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Learning at its Best

The Puritanical Trap

So, I’ve been thinking about the Jesus story lately – not so much from the religious perspective but from the social perspective. I’m thinking about power and agency and autonomy. I’m wondering how a man who deliberately preached non-violence ended up with the death penalty and why his followers, after codifying a system of orthodoxy, have advocated violence in his name over so many centuries.


It sounds like a great idea. Maybe, on some level, it is. However, life is messy. Relationships are confusing. Nuance and paradox don’t fit neatly into simple categories. And so the response to this messy context is a militant defense of “the pure.” It’s why Jesus gets nailed for hanging with hookers and Socrates is told to drink hemlock and my neo-con friends will go to any length possible to convince me that hooded sweatshirts are indeed a sign of a criminal (even if St. Francis of Assisi wore one).

I’ve heard it in several contexts and communities, spanning many philosophies. People throw around phrases like, “If you really believed this, then you would take it seriously” or “look at the cognitive dissonance. Why can’t you simply follow your philosophy?”

What purists miss is that every great idea that begins as a utopia eventually hits a logical extreme that results in a dystopia. Both in fiction and in life, we’ve seen the dangers of socialism, anarchy, libertarianism, capitalism, pragmatism, meritocracy, globalism, parochialism and pretty much any other -ism that humans have embraced with a puritanical zeal.

Ultimately, purists eventually hit a point of becoming puritanical. It’s why conservatives create the violent and xenophobic Tea Parties and why radicals eventually tried to defend armed guerilla groups that murdered innocent civilians in the name of liberation.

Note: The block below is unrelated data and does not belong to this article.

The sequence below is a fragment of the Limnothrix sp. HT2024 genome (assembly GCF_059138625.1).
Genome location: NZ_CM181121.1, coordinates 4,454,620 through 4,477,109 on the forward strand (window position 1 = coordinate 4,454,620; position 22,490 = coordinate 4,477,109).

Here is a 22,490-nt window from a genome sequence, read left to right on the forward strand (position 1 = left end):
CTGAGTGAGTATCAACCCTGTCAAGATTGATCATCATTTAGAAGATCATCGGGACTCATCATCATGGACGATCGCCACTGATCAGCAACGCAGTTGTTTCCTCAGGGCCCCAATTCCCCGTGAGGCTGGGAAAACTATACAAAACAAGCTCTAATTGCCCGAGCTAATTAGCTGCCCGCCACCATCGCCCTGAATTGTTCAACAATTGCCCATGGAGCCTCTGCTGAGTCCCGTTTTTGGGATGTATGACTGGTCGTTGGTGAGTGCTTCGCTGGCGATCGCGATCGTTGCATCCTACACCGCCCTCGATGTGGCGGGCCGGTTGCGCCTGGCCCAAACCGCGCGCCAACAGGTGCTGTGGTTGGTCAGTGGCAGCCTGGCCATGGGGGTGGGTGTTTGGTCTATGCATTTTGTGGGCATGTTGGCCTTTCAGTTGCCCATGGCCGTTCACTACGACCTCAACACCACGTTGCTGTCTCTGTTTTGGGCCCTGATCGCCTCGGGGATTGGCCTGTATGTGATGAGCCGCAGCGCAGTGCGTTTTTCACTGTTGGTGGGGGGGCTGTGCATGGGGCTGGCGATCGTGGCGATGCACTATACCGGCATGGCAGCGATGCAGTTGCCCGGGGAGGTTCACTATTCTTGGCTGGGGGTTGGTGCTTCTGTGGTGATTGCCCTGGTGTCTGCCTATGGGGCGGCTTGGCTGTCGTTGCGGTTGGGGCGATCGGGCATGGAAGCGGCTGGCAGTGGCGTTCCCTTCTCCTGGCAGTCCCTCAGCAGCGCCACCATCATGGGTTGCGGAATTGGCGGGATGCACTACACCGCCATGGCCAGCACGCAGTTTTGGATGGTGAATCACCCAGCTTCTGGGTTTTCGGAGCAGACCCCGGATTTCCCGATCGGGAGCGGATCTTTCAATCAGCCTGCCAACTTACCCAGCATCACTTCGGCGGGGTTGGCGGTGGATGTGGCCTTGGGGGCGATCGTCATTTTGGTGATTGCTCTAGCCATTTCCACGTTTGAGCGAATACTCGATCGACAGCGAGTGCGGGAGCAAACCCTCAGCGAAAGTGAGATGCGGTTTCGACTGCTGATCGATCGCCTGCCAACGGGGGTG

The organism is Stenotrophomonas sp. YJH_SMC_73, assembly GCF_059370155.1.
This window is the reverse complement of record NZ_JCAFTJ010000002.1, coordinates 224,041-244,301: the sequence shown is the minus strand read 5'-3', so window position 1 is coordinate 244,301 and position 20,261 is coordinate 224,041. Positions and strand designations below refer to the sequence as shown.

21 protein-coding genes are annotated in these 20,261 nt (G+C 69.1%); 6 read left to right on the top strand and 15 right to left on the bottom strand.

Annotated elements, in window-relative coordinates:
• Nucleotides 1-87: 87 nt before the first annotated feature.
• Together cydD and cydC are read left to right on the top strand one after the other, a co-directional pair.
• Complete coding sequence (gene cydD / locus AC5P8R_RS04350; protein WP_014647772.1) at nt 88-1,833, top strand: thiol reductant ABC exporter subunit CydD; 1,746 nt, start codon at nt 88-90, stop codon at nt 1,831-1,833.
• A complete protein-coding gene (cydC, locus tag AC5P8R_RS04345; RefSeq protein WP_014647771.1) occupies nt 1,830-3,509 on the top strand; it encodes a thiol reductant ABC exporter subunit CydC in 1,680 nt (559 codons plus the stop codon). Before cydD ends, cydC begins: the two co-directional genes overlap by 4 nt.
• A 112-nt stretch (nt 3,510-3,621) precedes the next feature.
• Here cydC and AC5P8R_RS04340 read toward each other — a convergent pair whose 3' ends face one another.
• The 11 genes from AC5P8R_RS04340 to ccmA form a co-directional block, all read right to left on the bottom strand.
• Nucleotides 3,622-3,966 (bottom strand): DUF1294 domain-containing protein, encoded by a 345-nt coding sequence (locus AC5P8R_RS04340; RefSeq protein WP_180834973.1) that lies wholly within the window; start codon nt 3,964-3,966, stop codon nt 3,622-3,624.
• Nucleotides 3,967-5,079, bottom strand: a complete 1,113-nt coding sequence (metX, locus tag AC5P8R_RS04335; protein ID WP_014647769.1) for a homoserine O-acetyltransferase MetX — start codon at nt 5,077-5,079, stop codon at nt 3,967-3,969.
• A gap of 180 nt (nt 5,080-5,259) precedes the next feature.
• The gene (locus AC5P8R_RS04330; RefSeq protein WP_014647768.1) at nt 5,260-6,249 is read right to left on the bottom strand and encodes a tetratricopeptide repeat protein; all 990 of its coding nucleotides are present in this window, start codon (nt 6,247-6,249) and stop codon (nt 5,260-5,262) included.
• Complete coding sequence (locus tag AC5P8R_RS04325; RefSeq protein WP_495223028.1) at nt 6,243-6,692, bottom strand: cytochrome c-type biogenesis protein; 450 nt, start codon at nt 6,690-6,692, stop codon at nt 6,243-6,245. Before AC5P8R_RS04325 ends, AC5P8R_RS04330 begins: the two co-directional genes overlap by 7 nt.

It’s why unschooling purists think it’s okay to call teachers slave-drivers and child-abusers and why public school advocates push the union to attack home-schooling, continue to support laws that punish parents for un-schooling and ultimately use the same pejorative language about “child abuse” against those who believe in alternative education.

I’m not sure what the answer is in education, but I know this much: whatever I suggest and support I need to question and balance with alternative perspectives. I want change, but if change becomes puritanical, we will end up moving toward a dystopia.


About John Spencer

I teach. I write. I live. I want to do all three authentically.


8 thoughts on “The Puritanical Trap

  1. I think this piece could be the introduction to a collection of your writing at the Cooperative Catalyst. I am glad you continue to remind us of the power of nuance, of questioning our own beliefs and continued reflection of our owns processes.

    Thanks John.

    Posted by dloitz | April 5, 2012, 8:56 pm
    • Thanks, David. I have found myself getting puritanical at various points, though. I don’t think passion is wrong. It’s a great thing. Same with anger. But there’s a danger in the puritanical philosophy.

      Posted by John T. Spencer | April 5, 2012, 9:02 pm